Purpose: Recent data support the hypothesis that the inducible isoform of cyclooxygenase (COX-2) plays a role in the early stages of colonic carcinogenesis and that nonsteroidal anti-inflammatory drugs (NSAIDs) retard the development of colon cancer by modulating COX-2. However, the cell types responsible for producing COX-2 in colorectal adenomas remain a subject of controversy. Experimental Design: COX-2 expression in normal colonic mucosa (n = 50), hyperplastic polyps (n = 43), sporadic adenomas (n = 67), and invasive colonic adenocarcinoma (n = 39) was studied in formalin-fixed and paraffin-embedded tissue sections from endoscopy biopsy and colonic resection specimens. Immunohistochemistry (avidin-biotin complex technique with double immunolabeling) was used to identify the phenotypes of COX-2-producing cells. Results: In colorectal adenomas, increased expression of COX-2 was detected and localized to α smooth muscle actin (αSMA)-positive subepithelial stromal cells (myofibroblasts) in the periluminal region of the lamina propria in 63 (94%) of 67 cases. In contrast, in normal colonic mucosa and in hyperplastic polyps with intact epithelium, COX-2 expression was found only in macrophages and endothelial cells. In areas in which the surface epithelium was ulcerated in normal mucosa as well as hyperplastic or neoplastic polyps, COX-2 expression was increased in granulation tissue (and present in macrophages, endothelium, and myofibroblasts). In invasive carcinoma, COX-2 expression in myofibroblasts was limited to the adenomatous portion of the tumor and was detected in 62% of cases (n = 39). In addition, focal expression of COX-2 by malignant epithelial cells was observed in 23% of invasive adenocarcinoma. Conclusions: These results show that increased COX-2 expression in sporadic adenoma of the colon is common and is localized specifically to subepithelial intestinal myofibroblasts. These findings further support the hypothesis that myofibroblasts are important target cells for NSAID-mediated chemoprevention of colorectal cancer.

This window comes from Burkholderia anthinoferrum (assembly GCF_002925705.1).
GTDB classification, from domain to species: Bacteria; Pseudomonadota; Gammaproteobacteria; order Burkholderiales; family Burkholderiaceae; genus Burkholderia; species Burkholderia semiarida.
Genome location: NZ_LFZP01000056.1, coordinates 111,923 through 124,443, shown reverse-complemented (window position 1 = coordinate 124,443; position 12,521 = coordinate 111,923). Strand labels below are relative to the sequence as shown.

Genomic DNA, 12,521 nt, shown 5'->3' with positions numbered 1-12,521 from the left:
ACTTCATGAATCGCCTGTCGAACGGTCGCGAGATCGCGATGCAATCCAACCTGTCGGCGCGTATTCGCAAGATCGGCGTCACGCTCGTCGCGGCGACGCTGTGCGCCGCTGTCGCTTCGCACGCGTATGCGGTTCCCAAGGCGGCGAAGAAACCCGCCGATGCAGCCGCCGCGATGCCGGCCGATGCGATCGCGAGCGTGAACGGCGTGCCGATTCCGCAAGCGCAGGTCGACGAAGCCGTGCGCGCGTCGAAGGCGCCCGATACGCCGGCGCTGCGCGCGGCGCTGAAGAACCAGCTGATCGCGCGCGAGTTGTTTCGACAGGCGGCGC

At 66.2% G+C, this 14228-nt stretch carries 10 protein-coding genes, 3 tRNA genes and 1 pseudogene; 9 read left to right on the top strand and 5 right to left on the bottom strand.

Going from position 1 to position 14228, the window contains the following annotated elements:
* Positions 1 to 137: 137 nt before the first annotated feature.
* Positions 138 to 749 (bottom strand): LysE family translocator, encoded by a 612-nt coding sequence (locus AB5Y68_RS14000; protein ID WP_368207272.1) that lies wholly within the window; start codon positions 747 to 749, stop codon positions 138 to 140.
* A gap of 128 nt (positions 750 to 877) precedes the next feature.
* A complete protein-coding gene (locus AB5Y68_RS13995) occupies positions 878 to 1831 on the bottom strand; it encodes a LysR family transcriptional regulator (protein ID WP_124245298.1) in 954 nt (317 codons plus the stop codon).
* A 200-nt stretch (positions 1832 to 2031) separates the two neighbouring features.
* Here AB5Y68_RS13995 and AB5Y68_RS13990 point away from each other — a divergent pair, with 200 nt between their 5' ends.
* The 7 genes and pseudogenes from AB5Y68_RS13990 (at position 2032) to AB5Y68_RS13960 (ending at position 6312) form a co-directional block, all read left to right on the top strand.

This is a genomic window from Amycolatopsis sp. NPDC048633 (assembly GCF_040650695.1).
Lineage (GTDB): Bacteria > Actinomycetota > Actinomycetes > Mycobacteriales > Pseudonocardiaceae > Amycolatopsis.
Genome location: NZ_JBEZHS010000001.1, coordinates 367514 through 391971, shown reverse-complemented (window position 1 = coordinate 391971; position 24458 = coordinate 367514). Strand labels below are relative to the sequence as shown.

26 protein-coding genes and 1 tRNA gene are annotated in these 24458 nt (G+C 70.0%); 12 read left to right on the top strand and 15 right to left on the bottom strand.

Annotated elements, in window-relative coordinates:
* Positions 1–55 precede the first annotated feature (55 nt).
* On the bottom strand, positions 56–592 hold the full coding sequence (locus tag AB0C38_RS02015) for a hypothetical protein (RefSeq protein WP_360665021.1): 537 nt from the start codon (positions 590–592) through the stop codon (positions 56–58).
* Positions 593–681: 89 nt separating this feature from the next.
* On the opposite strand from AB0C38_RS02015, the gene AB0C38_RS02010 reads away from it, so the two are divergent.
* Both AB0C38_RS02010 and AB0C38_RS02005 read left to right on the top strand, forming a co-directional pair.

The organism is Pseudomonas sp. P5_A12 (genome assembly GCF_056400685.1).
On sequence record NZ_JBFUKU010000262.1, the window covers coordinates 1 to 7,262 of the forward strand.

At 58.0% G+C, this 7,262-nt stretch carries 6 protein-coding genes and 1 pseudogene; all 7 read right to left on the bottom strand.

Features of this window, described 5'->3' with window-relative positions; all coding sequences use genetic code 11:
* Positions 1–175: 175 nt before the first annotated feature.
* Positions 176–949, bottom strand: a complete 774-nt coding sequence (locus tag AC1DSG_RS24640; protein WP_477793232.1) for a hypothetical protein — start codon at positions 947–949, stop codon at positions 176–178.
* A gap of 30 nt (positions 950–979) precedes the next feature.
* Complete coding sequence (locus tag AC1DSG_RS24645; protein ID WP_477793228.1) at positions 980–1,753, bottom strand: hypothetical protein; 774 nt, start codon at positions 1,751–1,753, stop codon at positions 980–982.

ASJC Scopus subject areas
- Cancer Research